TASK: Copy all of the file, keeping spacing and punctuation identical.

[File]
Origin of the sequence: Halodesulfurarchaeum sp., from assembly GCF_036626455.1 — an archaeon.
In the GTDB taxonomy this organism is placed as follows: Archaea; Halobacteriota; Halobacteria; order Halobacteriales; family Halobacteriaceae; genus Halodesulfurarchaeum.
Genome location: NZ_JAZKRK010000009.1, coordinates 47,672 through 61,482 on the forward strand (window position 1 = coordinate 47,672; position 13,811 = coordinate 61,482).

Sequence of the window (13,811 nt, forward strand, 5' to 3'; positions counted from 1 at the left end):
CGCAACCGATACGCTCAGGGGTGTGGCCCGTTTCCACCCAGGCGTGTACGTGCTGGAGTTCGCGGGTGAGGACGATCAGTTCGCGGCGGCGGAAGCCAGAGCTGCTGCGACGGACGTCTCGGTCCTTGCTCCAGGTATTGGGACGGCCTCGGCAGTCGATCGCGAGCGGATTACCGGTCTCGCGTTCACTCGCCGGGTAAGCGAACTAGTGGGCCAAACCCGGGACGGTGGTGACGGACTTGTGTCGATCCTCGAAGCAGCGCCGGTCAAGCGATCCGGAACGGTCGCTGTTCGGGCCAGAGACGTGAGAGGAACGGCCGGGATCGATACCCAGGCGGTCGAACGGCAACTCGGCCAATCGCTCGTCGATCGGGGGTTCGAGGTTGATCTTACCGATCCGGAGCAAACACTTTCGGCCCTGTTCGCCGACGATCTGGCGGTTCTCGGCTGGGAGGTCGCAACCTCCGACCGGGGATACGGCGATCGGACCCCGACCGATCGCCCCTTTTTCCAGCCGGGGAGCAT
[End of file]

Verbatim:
Origin of the sequence: Halodesulfurarchaeum sp., from assembly GCF_036626455.1 — an archaeon.
In the GTDB taxonomy this organism is placed as follows: Archaea; Halobacteriota; Halobacteria; order Halobacteriales; family Halobacteriaceae; genus Halodesulfurarchaeum.
Genome location: NZ_JAZKRK010000009.1, coordinates 47,672 through 61,482 on the forward strand (window position 1 = coordinate 47,672; position 13,811 = coordinate 61,482).

Sequence of the window (13,811 nt, forward strand, 5' to 3'; positions counted from 1 at the left end):
CGCAACCGATACGCTCAGGGGTGTGGCCCGTTTCCACCCAGGCGTGTACGTGCTGGAGTTCGCGGGTGAGGACGATCAGTTCGCGGCGGCGGAAGCCAGAGCTGCTGCGACGGACGTCTCGGTCCTTGCTCCAGGTATTGGGACGGCCTCGGCAGTCGATCGCGAGCGGATTACCGGTCTCGCGTTCACTCGCCGGGTAAGCGAACTAGTGGGCCAAACCCGGGACGGTGGTGACGGACTTGTGTCGATCCTCGAAGCAGCGCCGGTCAAGCGATCCGGAACGGTCGCTGTTCGGGCCAGAGACGTGAGAGGAACGGCCGGGATCGATACCCAGGCGGTCGAACGGCAACTCGGCCAATCGCTCGTCGATCGGGGGTTCGAGGTTGATCTTACCGATCCGGAGCAAACACTTTCGGCCCTGTTCGCCGACGATCTGGCGGTTCTCGGCTGGGAGGTCGCAACCTCCGACCGGGGATACGGCGATCGGACCCCGACCGATCGCCCCTTTTTCCAGCCGGGGAGCAT